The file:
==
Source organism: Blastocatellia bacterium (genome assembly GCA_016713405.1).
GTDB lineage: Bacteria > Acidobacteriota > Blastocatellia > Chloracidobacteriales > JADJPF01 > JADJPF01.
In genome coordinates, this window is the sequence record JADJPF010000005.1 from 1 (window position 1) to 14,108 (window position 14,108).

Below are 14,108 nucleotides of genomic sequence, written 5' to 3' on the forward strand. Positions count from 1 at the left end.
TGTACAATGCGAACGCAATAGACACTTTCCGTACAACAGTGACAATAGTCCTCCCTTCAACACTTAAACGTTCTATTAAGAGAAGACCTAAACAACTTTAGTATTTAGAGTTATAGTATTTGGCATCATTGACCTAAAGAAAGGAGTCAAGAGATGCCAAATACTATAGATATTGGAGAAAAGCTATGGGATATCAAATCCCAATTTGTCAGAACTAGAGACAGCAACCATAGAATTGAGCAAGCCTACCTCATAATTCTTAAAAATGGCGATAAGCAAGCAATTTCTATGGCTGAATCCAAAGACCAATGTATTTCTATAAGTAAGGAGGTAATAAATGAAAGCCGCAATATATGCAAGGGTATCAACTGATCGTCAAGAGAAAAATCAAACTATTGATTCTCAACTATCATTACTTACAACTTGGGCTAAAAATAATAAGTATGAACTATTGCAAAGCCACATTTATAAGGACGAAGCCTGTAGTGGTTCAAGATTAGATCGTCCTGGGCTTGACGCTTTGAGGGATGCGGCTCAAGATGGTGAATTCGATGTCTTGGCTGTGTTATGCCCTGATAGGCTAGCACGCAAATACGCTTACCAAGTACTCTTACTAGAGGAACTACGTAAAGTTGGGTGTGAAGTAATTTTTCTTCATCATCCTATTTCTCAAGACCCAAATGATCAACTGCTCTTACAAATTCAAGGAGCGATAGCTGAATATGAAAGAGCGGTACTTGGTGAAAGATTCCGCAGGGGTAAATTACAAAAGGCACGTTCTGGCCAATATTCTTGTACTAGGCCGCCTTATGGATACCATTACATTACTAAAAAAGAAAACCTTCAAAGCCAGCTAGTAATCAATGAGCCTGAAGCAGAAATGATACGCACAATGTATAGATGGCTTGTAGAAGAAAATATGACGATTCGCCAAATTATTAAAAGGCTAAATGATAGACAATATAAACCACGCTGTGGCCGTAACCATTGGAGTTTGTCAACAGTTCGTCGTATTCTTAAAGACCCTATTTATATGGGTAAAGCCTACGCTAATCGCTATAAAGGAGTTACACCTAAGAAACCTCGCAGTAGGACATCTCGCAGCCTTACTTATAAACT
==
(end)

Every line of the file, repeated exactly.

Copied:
Source organism: Blastocatellia bacterium (genome assembly GCA_016713405.1).
GTDB lineage: Bacteria > Acidobacteriota > Blastocatellia > Chloracidobacteriales > JADJPF01 > JADJPF01.
In genome coordinates, this window is the sequence record JADJPF010000005.1 from 1 (window position 1) to 14,108 (window position 14,108).

Below are 14,108 nucleotides of genomic sequence, written 5' to 3' on the forward strand. Positions count from 1 at the left end.
TGTACAATGCGAACGCAATAGACACTTTCCGTACAACAGTGACAATAGTCCTCCCTTCAACACTTAAACGTTCTATTAAGAGAAGACCTAAACAACTTTAGTATTTAGAGTTATAGTATTTGGCATCATTGACCTAAAGAAAGGAGTCAAGAGATGCCAAATACTATAGATATTGGAGAAAAGCTATGGGATATCAAATCCCAATTTGTCAGAACTAGAGACAGCAACCATAGAATTGAGCAAGCCTACCTCATAATTCTTAAAAATGGCGATAAGCAAGCAATTTCTATGGCTGAATCCAAAGACCAATGTATTTCTATAAGTAAGGAGGTAATAAATGAAAGCCGCAATATATGCAAGGGTATCAACTGATCGTCAAGAGAAAAATCAAACTATTGATTCTCAACTATCATTACTTACAACTTGGGCTAAAAATAATAAGTATGAACTATTGCAAAGCCACATTTATAAGGACGAAGCCTGTAGTGGTTCAAGATTAGATCGTCCTGGGCTTGACGCTTTGAGGGATGCGGCTCAAGATGGTGAATTCGATGTCTTGGCTGTGTTATGCCCTGATAGGCTAGCACGCAAATACGCTTACCAAGTACTCTTACTAGAGGAACTACGTAAAGTTGGGTGTGAAGTAATTTTTCTTCATCATCCTATTTCTCAAGACCCAAATGATCAACTGCTCTTACAAATTCAAGGAGCGATAGCTGAATATGAAAGAGCGGTACTTGGTGAAAGATTCCGCAGGGGTAAATTACAAAAGGCACGTTCTGGCCAATATTCTTGTACTAGGCCGCCTTATGGATACCATTACATTACTAAAAAAGAAAACCTTCAAAGCCAGCTAGTAATCAATGAGCCTGAAGCAGAAATGATACGCACAATGTATAGATGGCTTGTAGAAGAAAATATGACGATTCGCCAAATTATTAAAAGGCTAAATGATAGACAATATAAACCACGCTGTGGCCGTAACCATTGGAGTTTGTCAACAGTTCGTCGTATTCTTAAAGACCCTATTTATATGGGTAAAGCCTACGCTAATCGCTATAAAGGAGTTACACCTAAGAAACCTCGCAGTAGGACATCTCGCAGCCTTACTTATAAACT